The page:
This weekend, we are moving back into our home. Well, not really our home. A new, upgraded, remodeled home. We will be back in our bed, reunited with our kitten, and Arthur will have his doggie door back. I've been hesitant to really get excited about it, because it still doesn't feel real. I can't be more thankful for everyone who has gotten us to this point, from the coworkers and students who literally tore our home apart, to our generous family who are helping us rebuild, to my student's dad who is quite literally putting our home back together. We are truly surrounded by an amazing community.

I am most grateful to Nick and Sam, our friends who let us in their home for the last three and a half months. Taking in two adults and a rambunctious pup definitely added a bit more chaos to their lives, but they have been so generous in their acceptance of us. It's been a nice reality check living with a 3-4-5-6 month old (because we have been living with them for over half of Aiden's life now), and I can credit Sam for helping me meet my Goodreads goal this year (she's basically my book soulmate). We are ready to be back in our home, but we will definitely miss our roommates.


Sometimes, when life is crazy, it's easy to forget all of the good things in it. Sometimes, the only way to remember is to make a list to remind yourself. I'm grateful that Thanksgiving comes around and reminds us to slow down and remember to be grateful.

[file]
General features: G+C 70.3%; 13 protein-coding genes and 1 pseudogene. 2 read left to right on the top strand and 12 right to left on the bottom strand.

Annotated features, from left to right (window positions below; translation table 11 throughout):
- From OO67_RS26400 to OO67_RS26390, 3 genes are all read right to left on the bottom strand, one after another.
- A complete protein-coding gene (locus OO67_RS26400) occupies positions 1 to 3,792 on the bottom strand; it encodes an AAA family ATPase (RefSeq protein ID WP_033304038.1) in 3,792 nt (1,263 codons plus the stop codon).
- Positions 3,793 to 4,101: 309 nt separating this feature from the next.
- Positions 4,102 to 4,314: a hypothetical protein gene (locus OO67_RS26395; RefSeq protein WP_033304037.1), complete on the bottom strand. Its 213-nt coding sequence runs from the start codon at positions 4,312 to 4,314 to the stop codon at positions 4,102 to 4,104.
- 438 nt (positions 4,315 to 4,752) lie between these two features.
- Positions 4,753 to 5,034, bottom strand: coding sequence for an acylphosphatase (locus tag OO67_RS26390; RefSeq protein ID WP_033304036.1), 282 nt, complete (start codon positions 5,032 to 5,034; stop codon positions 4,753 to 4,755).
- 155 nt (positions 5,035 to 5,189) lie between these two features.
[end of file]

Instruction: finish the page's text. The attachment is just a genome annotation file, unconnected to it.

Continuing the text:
Tuesday, November 22, 2016

Book Review: Anna and the French Kiss

“For the two of us, home isn't a place. It is a person. And we are finally home.” 
― Stephanie Perkins, Anna and the French Kiss




Book Title: Anna and the French Kiss
Author: Stephanie Perkins
Publication Date: 2010
Genres: Fiction, Young Adult, Romance
Goodreads Rating: 4.1 Stars
My Rating: 4 Stars


Can Anna find love in the City of Light?

Anna is happy in Atlanta. She has a loyal best friend and a crush on her coworker at the movie theater, who is just starting to return her affection. So she's less than thrilled when her father decides to send her to a boarding school in Paris for her senior year.